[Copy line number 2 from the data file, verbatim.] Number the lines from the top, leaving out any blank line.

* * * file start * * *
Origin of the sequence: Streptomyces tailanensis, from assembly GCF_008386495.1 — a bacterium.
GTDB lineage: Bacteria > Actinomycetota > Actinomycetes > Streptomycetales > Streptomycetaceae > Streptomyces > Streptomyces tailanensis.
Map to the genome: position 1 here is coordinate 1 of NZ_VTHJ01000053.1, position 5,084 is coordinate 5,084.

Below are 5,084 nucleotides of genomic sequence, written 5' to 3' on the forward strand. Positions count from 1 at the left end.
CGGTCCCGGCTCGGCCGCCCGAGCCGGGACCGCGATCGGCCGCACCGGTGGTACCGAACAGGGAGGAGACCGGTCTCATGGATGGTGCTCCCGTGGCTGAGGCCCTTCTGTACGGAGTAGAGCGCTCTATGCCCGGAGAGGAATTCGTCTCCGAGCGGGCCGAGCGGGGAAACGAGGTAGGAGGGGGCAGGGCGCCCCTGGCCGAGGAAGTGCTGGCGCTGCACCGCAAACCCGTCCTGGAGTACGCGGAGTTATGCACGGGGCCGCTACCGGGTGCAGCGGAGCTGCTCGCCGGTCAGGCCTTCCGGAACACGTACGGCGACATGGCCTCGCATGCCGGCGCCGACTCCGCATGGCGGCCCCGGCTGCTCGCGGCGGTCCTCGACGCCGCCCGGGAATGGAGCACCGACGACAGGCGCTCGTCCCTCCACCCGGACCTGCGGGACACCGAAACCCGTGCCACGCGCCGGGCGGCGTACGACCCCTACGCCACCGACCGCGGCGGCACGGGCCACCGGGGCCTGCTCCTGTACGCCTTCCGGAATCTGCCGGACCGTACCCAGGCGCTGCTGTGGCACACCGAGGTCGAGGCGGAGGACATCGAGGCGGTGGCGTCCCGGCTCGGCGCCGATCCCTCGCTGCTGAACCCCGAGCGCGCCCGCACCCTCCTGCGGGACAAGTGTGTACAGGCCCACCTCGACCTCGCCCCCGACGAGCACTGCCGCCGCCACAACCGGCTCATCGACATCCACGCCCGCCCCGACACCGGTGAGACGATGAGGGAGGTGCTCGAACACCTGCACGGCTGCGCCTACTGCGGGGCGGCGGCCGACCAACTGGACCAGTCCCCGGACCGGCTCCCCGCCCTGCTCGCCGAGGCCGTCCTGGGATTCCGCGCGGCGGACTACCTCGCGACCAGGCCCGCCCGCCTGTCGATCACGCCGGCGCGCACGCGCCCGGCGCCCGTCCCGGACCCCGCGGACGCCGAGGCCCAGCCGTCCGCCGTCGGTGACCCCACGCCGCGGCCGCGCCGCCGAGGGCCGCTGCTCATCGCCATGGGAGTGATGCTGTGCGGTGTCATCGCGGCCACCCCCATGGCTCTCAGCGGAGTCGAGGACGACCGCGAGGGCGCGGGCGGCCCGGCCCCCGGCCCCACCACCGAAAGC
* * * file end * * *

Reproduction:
GTDB lineage: Bacteria > Actinomycetota > Actinomycetes > Streptomycetales > Streptomycetaceae > Streptomyces > Streptomyces tailanensis.